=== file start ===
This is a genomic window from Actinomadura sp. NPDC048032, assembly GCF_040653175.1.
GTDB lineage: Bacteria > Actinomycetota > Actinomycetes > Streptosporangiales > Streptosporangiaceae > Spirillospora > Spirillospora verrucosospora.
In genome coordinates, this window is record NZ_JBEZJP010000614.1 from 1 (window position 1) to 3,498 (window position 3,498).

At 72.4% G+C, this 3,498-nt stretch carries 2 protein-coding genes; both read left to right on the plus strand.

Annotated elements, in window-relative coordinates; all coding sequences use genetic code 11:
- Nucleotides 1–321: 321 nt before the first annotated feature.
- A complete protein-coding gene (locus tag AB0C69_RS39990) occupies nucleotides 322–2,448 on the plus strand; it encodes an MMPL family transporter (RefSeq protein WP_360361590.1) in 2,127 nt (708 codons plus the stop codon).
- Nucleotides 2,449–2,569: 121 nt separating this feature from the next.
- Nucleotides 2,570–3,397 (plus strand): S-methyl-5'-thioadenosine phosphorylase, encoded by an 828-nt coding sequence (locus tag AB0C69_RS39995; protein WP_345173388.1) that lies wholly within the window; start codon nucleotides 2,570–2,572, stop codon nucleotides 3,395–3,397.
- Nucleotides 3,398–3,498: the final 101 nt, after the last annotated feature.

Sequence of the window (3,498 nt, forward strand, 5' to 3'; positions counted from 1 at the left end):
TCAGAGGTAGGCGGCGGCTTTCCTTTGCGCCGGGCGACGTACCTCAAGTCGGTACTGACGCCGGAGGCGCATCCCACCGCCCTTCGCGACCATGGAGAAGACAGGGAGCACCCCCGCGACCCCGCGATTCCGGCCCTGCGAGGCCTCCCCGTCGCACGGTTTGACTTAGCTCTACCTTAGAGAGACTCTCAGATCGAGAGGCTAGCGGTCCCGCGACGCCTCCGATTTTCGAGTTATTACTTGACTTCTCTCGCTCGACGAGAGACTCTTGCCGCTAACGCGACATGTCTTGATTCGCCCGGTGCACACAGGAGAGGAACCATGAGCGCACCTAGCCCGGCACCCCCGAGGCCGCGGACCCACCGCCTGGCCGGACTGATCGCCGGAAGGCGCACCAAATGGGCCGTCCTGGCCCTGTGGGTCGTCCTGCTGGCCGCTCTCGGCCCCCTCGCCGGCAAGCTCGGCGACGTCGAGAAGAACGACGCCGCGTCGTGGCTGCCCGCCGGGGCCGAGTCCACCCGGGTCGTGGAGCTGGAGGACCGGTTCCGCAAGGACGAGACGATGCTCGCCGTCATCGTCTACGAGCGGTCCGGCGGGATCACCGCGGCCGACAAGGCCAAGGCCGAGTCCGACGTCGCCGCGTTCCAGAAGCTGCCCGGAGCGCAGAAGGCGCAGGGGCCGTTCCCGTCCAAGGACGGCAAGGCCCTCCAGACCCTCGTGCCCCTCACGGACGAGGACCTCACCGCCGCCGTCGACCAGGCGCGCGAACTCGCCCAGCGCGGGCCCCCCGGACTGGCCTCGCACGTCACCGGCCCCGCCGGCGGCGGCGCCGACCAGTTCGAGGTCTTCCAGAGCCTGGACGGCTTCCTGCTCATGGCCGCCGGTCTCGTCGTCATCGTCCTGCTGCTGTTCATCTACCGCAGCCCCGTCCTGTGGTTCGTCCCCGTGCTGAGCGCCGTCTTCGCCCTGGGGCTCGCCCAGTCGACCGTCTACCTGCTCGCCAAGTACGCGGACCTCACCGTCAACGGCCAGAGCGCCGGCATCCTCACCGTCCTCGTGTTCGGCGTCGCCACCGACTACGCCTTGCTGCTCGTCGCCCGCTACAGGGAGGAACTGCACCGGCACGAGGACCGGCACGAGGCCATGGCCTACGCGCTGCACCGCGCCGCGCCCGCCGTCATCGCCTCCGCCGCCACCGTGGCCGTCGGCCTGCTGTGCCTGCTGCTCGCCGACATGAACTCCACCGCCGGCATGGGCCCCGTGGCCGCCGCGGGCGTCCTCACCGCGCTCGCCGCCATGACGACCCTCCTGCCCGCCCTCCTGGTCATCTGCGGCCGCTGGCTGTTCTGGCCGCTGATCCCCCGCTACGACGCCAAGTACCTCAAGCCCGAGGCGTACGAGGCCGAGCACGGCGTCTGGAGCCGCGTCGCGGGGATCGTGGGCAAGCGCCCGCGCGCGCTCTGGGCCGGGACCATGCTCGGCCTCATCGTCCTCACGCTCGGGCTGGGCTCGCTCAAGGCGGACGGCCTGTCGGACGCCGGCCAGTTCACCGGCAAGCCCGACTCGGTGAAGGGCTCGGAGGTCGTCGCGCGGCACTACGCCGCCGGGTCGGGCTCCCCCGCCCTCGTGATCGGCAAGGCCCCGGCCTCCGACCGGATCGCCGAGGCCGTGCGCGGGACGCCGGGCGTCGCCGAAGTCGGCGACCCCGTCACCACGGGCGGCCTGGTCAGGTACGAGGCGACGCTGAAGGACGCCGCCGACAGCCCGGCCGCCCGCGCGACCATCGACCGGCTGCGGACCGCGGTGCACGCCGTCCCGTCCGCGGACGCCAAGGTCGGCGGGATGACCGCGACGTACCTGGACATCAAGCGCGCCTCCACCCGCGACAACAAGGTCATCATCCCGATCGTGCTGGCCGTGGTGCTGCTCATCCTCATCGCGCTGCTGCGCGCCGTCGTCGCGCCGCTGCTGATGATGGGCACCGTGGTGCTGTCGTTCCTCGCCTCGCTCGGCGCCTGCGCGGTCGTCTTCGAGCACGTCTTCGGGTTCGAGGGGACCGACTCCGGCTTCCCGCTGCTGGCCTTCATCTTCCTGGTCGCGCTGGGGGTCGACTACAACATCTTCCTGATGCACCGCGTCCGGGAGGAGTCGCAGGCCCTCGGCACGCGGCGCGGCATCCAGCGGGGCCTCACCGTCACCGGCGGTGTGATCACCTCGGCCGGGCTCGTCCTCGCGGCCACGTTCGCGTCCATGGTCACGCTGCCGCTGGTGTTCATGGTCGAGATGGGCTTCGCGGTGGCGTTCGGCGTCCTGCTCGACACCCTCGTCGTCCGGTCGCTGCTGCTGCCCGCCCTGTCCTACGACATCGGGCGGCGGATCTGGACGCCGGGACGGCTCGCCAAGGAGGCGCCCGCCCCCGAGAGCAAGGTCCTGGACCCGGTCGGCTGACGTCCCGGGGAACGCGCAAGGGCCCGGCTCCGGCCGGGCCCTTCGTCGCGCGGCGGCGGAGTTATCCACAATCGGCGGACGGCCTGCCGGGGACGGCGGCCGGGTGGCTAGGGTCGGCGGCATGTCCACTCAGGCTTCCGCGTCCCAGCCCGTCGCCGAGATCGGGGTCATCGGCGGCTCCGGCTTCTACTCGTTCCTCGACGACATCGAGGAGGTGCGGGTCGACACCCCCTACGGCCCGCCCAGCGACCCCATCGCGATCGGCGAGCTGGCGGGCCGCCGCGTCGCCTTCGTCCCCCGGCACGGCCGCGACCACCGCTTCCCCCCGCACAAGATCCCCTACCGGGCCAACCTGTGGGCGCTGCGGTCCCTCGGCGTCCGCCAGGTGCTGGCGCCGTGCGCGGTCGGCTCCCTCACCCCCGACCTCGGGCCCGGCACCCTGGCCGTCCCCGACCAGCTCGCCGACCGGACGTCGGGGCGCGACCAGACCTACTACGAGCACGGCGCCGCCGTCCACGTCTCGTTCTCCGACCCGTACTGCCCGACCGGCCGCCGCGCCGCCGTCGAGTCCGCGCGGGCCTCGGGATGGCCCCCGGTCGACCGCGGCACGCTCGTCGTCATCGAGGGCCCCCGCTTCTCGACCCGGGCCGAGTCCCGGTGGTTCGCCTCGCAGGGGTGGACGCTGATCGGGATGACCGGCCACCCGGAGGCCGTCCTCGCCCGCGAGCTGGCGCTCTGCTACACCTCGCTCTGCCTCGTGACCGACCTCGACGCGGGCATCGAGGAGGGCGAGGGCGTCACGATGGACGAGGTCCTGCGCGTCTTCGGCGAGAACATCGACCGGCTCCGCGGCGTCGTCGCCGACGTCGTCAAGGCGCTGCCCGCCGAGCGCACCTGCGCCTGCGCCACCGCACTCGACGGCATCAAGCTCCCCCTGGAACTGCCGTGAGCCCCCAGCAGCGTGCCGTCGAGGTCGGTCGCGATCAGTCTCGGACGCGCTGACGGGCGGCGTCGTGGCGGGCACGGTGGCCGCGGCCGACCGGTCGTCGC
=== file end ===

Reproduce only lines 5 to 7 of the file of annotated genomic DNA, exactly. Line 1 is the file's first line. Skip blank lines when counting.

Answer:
Annotated elements, in window-relative coordinates; all coding sequences use genetic code 11:
- Nucleotides 1–321: 321 nt before the first annotated feature.
- A complete protein-coding gene (locus tag AB0C69_RS39990) occupies nucleotides 322–2,448 on the plus strand; it encodes an MMPL family transporter (RefSeq protein WP_360361590.1) in 2,127 nt (708 codons plus the stop codon).